Why is the Art curriculum as it is?
Art is a creative gift to people and it is an aesthetic element that is integral to life and that can transcend cultures and generations. It enables expressions of joy, of thankfulness, love and hope and also of sadness, cruelty and despair on behalf of others and self. Art equips us for action, and influences us in our daily lives.
Through artistic creation, display and appreciation of art we can enrich others’ and our own lives, and convey issues and the artist’s understandings symbolically in aesthetically beautiful ways. Artistic creations can bring us a distinct kind of knowledge and insight of no lesser significance than those coming from other fields of study. In so doing, Art can serve God and our neighbours as well as our own needs. However, Art can also be used to promote destructive values and for propaganda –against which we need to guard, through being able to discern and critique its intent and provenance. Art can profoundly represent real life, and wise artists can be agents of reconciliation.
At Bede Academy, we recognise the importance of Art in every aspect of daily life. As a foundation subject, in the Reception and Primary Years all objectives are at least as ambitious as The National Curriculum for Art.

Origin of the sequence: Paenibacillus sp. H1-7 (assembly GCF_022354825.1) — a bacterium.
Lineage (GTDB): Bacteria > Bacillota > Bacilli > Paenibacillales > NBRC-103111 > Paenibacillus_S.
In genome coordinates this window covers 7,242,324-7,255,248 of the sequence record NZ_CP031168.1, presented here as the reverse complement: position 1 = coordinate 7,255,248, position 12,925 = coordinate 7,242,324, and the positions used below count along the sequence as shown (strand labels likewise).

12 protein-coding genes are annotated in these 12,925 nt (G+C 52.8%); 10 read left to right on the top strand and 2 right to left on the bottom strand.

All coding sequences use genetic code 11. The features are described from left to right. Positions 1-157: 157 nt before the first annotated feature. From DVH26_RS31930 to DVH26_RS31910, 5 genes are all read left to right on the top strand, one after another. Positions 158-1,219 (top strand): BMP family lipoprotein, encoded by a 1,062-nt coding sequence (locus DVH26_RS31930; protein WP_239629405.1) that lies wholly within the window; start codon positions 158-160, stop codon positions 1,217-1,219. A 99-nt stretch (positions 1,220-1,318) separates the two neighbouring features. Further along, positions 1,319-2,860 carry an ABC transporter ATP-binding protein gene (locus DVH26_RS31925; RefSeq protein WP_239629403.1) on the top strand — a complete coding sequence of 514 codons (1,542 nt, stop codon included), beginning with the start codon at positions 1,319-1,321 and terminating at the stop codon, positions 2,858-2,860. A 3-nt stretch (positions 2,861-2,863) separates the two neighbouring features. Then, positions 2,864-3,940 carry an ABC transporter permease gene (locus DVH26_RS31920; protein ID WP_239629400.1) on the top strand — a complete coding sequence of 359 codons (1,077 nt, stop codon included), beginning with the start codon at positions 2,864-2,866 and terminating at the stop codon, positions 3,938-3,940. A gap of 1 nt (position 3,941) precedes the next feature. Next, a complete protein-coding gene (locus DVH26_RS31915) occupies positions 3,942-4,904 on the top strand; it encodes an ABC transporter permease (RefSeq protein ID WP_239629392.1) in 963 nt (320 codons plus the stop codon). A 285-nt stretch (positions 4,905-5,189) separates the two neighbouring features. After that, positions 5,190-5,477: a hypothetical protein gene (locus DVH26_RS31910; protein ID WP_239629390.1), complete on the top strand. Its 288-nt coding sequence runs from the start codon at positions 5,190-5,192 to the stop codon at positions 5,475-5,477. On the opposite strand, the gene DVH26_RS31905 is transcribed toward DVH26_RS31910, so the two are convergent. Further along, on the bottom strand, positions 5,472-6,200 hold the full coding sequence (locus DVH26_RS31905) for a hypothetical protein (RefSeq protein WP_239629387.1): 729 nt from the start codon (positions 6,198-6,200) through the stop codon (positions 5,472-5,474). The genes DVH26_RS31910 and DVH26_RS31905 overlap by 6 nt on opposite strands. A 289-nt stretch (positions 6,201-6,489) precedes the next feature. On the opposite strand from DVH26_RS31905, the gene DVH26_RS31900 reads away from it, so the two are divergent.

Our aim is to give all children the opportunity to explore different Artists, materials and methods to become creative- Substantive knowledge is developed to ensure our students are secondary ready for the freedom to creative their own independent and individual artwork. Key concepts are built on and re-visited in order to ‘make it stick’. This model allows children to build on prior knowledge and increases their enthusiasm for topics whilst embedding this knowledge into their long-term memory.
Disciplinary knowledge (creative skills) are embedded into each topic the children study and are re-visited and developed throughout the school. All children are encouraged to develop and use a range of skills including observations of techniques used by a range of artists, evaluating and comparing artwork and artists and using the skills they have learnt in their Art lessons to create their own artwork.